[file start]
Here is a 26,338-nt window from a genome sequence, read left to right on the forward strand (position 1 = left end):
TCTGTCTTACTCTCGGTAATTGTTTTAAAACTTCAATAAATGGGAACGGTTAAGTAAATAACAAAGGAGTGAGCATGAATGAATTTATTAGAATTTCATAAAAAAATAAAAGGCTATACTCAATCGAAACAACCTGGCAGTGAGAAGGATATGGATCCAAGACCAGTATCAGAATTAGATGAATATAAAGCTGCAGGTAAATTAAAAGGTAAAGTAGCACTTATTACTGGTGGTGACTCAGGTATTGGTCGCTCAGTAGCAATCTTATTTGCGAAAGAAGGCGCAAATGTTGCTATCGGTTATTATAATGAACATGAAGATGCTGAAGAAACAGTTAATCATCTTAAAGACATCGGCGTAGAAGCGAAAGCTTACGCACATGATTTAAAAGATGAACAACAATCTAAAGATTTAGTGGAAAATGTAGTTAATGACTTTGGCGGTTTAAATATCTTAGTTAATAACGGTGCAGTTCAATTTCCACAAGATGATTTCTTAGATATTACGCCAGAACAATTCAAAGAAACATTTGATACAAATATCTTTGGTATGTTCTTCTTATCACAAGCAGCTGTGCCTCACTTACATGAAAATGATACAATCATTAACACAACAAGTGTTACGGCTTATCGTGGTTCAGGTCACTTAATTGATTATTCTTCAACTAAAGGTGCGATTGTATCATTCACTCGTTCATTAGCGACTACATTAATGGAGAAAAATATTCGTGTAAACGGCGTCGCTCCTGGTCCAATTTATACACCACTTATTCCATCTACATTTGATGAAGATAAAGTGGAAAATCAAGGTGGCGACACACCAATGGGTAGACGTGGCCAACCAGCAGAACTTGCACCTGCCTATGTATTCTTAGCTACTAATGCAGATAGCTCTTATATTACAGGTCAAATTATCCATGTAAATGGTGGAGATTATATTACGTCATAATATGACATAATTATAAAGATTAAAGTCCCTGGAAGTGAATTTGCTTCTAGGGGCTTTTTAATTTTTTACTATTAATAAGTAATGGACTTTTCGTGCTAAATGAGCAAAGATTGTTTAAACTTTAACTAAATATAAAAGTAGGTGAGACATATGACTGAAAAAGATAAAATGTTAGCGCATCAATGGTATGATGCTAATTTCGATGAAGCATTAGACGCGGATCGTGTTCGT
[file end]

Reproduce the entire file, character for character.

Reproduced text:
Here is a 26,338-nt window from a genome sequence, read left to right on the forward strand (position 1 = left end):
TCTGTCTTACTCTCGGTAATTGTTTTAAAACTTCAATAAATGGGAACGGTTAAGTAAATAACAAAGGAGTGAGCATGAATGAATTTATTAGAATTTCATAAAAAAATAAAAGGCTATACTCAATCGAAACAACCTGGCAGTGAGAAGGATATGGATCCAAGACCAGTATCAGAATTAGATGAATATAAAGCTGCAGGTAAATTAAAAGGTAAAGTAGCACTTATTACTGGTGGTGACTCAGGTATTGGTCGCTCAGTAGCAATCTTATTTGCGAAAGAAGGCGCAAATGTTGCTATCGGTTATTATAATGAACATGAAGATGCTGAAGAAACAGTTAATCATCTTAAAGACATCGGCGTAGAAGCGAAAGCTTACGCACATGATTTAAAAGATGAACAACAATCTAAAGATTTAGTGGAAAATGTAGTTAATGACTTTGGCGGTTTAAATATCTTAGTTAATAACGGTGCAGTTCAATTTCCACAAGATGATTTCTTAGATATTACGCCAGAACAATTCAAAGAAACATTTGATACAAATATCTTTGGTATGTTCTTCTTATCACAAGCAGCTGTGCCTCACTTACATGAAAATGATACAATCATTAACACAACAAGTGTTACGGCTTATCGTGGTTCAGGTCACTTAATTGATTATTCTTCAACTAAAGGTGCGATTGTATCATTCACTCGTTCATTAGCGACTACATTAATGGAGAAAAATATTCGTGTAAACGGCGTCGCTCCTGGTCCAATTTATACACCACTTATTCCATCTACATTTGATGAAGATAAAGTGGAAAATCAAGGTGGCGACACACCAATGGGTAGACGTGGCCAACCAGCAGAACTTGCACCTGCCTATGTATTCTTAGCTACTAATGCAGATAGCTCTTATATTACAGGTCAAATTATCCATGTAAATGGTGGAGATTATATTACGTCATAATATGACATAATTATAAAGATTAAAGTCCCTGGAAGTGAATTTGCTTCTAGGGGCTTTTTAATTTTTTACTATTAATAAGTAATGGACTTTTCGTGCTAAATGAGCAAAGATTGTTTAAACTTTAACTAAATATAAAAGTAGGTGAGACATATGACTGAAAAAGATAAAATGTTAGCGCATCAATGGTATGATGCTAATTTCGATGAAGCATTAGACGCGGATCGTGTTCGT